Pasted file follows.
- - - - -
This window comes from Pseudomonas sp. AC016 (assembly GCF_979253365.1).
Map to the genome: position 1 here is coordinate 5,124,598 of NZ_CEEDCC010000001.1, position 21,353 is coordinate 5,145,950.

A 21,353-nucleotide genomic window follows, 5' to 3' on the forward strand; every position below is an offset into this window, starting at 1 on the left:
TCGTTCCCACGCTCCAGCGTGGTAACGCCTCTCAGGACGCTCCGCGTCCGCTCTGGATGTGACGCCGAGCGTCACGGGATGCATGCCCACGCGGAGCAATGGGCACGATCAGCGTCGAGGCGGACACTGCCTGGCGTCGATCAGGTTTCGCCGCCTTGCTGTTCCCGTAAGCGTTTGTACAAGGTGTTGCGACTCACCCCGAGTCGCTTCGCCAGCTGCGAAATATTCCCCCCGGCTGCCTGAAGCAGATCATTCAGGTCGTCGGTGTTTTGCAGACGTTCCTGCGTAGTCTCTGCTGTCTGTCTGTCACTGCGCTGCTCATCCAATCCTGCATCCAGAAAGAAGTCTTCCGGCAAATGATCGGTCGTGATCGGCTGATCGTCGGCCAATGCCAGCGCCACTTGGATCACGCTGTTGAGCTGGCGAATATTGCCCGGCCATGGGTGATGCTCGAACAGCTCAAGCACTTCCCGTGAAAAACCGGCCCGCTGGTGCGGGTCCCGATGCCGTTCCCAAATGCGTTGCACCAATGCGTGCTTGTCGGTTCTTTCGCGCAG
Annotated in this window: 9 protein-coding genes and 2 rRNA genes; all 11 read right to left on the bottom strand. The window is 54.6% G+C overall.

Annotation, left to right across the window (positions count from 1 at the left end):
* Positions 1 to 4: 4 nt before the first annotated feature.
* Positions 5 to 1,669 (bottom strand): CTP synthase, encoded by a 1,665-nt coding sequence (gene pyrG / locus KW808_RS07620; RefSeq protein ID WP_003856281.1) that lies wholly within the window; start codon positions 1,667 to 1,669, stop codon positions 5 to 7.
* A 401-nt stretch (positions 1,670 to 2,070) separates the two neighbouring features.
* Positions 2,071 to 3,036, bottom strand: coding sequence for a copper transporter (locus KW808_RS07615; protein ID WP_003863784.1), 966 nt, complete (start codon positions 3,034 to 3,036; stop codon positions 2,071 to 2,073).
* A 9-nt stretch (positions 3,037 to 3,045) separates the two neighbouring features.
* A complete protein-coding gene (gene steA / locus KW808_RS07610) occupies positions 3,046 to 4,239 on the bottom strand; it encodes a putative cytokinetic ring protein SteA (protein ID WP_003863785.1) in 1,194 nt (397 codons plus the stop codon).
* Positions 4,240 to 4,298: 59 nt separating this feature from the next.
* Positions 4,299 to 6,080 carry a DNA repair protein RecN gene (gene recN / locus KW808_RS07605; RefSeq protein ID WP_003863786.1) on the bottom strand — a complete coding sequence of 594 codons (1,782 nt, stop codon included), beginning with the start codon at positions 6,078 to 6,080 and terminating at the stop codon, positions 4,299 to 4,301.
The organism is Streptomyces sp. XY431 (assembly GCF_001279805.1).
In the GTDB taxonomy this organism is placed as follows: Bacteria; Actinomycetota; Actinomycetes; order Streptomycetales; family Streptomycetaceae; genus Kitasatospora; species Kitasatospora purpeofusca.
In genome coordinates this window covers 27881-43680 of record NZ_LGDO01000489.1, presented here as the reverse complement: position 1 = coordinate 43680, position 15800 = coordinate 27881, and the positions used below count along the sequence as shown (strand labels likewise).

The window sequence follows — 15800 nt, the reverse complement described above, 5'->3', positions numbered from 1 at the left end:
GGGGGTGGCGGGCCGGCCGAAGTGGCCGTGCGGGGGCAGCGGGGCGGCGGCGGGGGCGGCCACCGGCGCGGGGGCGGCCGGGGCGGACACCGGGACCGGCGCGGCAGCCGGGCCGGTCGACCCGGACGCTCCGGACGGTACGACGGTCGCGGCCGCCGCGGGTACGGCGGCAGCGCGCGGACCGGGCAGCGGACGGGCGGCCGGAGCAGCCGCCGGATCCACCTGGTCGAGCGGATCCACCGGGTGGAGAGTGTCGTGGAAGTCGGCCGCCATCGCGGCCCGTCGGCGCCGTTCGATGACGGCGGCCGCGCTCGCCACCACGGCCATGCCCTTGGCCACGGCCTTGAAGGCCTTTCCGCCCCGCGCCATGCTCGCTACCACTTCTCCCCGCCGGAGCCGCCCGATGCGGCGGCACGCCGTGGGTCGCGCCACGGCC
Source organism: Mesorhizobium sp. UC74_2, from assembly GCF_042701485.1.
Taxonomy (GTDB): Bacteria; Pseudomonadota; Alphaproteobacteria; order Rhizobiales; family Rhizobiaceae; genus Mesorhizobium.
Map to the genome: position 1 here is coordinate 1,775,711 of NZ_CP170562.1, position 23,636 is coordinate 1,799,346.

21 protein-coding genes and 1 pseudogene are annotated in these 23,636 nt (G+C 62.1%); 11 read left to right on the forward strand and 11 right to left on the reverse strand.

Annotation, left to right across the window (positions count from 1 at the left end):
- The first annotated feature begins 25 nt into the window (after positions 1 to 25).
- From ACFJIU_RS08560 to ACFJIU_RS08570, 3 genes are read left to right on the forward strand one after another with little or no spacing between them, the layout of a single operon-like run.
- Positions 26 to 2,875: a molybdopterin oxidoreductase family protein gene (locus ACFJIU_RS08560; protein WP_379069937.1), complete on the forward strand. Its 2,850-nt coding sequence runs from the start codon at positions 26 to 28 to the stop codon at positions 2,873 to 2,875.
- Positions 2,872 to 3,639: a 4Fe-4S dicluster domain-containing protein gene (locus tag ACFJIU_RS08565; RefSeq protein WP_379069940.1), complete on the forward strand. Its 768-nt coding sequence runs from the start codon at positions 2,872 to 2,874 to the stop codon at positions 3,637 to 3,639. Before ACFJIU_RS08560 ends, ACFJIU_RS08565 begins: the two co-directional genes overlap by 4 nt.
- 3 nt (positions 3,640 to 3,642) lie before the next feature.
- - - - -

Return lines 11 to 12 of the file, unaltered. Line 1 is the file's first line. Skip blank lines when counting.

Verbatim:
* A 9-nt stretch (positions 3,037 to 3,045) separates the two neighbouring features.
* A complete protein-coding gene (gene steA / locus KW808_RS07610) occupies positions 3,046 to 4,239 on the bottom strand; it encodes a putative cytokinetic ring protein SteA (protein ID WP_003863785.1) in 1,194 nt (397 codons plus the stop codon).